Is there no better day to start a two wheel bike-sharing revolution than on the 40th anniversary of Earth Day? Well, Denver B-cycle is giving it a spin with the launch of the largest bike-sharing system in the United States. At 12 noon mountain time on Earth Day 2010, Denver, the mile high capital of Colorado, will start its new system with over 360 bikes in 40 stations. Within weeks there will be 500 bikes in 50 stations. The goal is to have a 1000 bike system in 2011.
Already a large number of subscribers have signed up to use the system. The yearly subscription is $65 with student and senior discounts. There are $30 monthly, $20 weekly and $5 day fees. Annual subscribers get an RFID "B-card" which allows skipping the kiosk and swiping the card at the bike to use it. As usual, the first 30 minutes usage is at no charge, then the longer the bike is used, the more the fees. The system is easy to use, watch this video. Watch the Denver CBS4 newscast .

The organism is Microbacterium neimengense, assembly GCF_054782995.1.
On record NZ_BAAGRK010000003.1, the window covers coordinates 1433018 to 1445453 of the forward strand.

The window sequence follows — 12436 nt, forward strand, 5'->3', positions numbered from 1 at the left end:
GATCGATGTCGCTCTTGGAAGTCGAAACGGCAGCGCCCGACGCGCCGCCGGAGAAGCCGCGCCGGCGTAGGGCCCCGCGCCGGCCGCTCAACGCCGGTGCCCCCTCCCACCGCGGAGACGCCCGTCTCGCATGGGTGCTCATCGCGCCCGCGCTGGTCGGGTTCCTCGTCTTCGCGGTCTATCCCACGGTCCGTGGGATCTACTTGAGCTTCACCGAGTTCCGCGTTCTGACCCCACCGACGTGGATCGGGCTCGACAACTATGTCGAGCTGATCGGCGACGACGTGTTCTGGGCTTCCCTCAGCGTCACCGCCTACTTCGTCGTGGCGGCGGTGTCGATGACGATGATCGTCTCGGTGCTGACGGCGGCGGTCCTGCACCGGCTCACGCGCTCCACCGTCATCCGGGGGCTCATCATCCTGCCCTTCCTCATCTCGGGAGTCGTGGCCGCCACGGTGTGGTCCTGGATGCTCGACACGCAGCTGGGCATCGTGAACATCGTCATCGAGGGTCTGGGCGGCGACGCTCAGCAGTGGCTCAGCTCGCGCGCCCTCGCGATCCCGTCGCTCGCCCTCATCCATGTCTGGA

The stations use wireless communications, but some are solely solar powered, some are hard wired for power and some are a hybrid of the two depending on the amount of light available to the station. The system is run by a non profit organization, Denver Bike Sharing. To financially help support the system, sponsorships of the bicycle baskets, the stations, and even the system are offered. The presenting sponsor of the program is the health care giant Kaiser Permanente. We all know more bicycling makes for a healthier lifestyle. B-cycle, a joint venture between Trek Bicycles, the health management company Humana, and PR firm Crispin, Porter + Bogusky, has equipped the Denver bikes with a GPS system so individual users can track the health benefits and the distance of their ride. Plus, the GPS system can keep track of the bikes' routes.